Beautiful Bowen Island, British Columbia, Canada, is a charming and awe-
inspiring island municipality in Howe Sound. The unique island is only 2 km west
of the mainland at its closest point and 19 km (12 miles) Northwest of Vancouver
in the entrance of spectacular Howe Sound.
Part of the Greater Vancouver Regional District, Bowen Island is approximately
6 km wide, by 12 km long, and 49.94 km², (20 miles².) Of the island’s 12,500
acres, more than 1/3 is Crown land and 650 acres is parkland. Bowen’s
coastline stretches 37 km (23 miles,) with several beaches for swimming
and beachcombing along with interesting dive sites and kayaking destinations.
Perfect for hikes and picnics, Bowen Island has 13,000 acres of forests made up
primarily of Cedar, Hemlock, Arbutus, and Douglas Fir. Grouse, mink, eagles,
ravens, cormorants, deer and colonies of blue herons call Bowen home. AND It
is only a short, relaxing, 20-minute ferry ride from Horseshoe Bay in West
According to the 2006 BC Stats estimate, there were 3,551 permanent residents
and roughly 1,500 annual visitors. Bowen Island is a popular location for vacation
homes for British Columbians. Approximately 500 people commute off-island to
work, and more than 200 students commute to mainland schools each day.
Bowen has one of the mildest climates in Canada.
ATTRACTIONS AND AMENITIES:
Visitors will find several picnic grounds, restaurants, pubs, coffee shops,
stores, and gift shops to explore in Snug Cove near the ferry dock. There are two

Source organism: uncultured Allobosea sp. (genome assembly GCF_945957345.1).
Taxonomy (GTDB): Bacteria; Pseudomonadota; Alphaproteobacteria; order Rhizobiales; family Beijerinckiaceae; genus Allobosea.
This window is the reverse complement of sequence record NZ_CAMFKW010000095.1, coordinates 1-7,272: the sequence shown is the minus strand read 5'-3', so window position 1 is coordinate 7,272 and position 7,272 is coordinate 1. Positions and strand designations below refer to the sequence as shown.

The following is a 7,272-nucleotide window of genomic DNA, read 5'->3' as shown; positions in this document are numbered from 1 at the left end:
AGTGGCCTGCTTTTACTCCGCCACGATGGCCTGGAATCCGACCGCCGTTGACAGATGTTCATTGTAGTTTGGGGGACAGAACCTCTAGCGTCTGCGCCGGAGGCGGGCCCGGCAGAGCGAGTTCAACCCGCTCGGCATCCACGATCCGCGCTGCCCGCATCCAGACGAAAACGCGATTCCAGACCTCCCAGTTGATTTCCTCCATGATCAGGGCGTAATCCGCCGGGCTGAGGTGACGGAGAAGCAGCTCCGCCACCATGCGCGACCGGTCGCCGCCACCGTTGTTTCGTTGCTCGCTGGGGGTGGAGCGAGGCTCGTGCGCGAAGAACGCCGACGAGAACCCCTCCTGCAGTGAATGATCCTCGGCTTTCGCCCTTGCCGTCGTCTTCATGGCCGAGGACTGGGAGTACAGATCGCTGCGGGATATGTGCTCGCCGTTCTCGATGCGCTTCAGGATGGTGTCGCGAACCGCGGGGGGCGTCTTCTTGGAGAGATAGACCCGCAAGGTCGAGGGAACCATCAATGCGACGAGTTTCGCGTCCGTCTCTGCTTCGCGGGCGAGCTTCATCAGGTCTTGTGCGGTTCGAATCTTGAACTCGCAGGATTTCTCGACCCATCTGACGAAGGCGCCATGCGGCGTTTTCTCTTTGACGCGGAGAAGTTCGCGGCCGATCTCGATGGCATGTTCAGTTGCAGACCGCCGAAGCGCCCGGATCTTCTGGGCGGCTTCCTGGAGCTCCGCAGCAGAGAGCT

commercial areas with shops and services a short walk from Snug Cove. There
are two marinas for the boating crowd, along with dockside refreshments. Visitors
can also access a wide selection of fine accommodations for extended stays on
Bowen. (No overnight camping or trailer parking is permitted on the island).
Bowen is the first island municipality in the Islands Trust with
an RCMP detachment, an elementary school, a middle school, a BC ambulance
station, and a volunteer fire department. More than 400 local artists and writers
make up the island’s thriving arts community.
Bowen Island is also a popular destination for boaters who experience sheltered
bays and safe anchorage, salmon fishing, dive sites, and clean swimming
beaches. Bowen is a two-hour journey for boaters leaving Vancouver and
running at about seven knots.
Bowen Island, like the rest of Canada, originally belonged to the First Nations. It
was a hunting and fishing ground for the Squamish. Charles Hill-Tout, an early
Canadian anthropologist included Qole’laqom on Bowen Island in his list of
village sites for the Sk’qo’mic, a branch of the Salish.
Since the early 1900s, Bowen has been a favorite destination for Vancouverites
looking for a quiet retreat or a place to get together and spend quality time with
family and friends.
The maple leaf, in the Sixth Annual Contest of the Canadian Travel Bureau in
1938, a Bowen Island maple leaf was the largest in Canada – 249 square inches.
As described in “Bowen Island 1872 – 1972” by Irene Howard.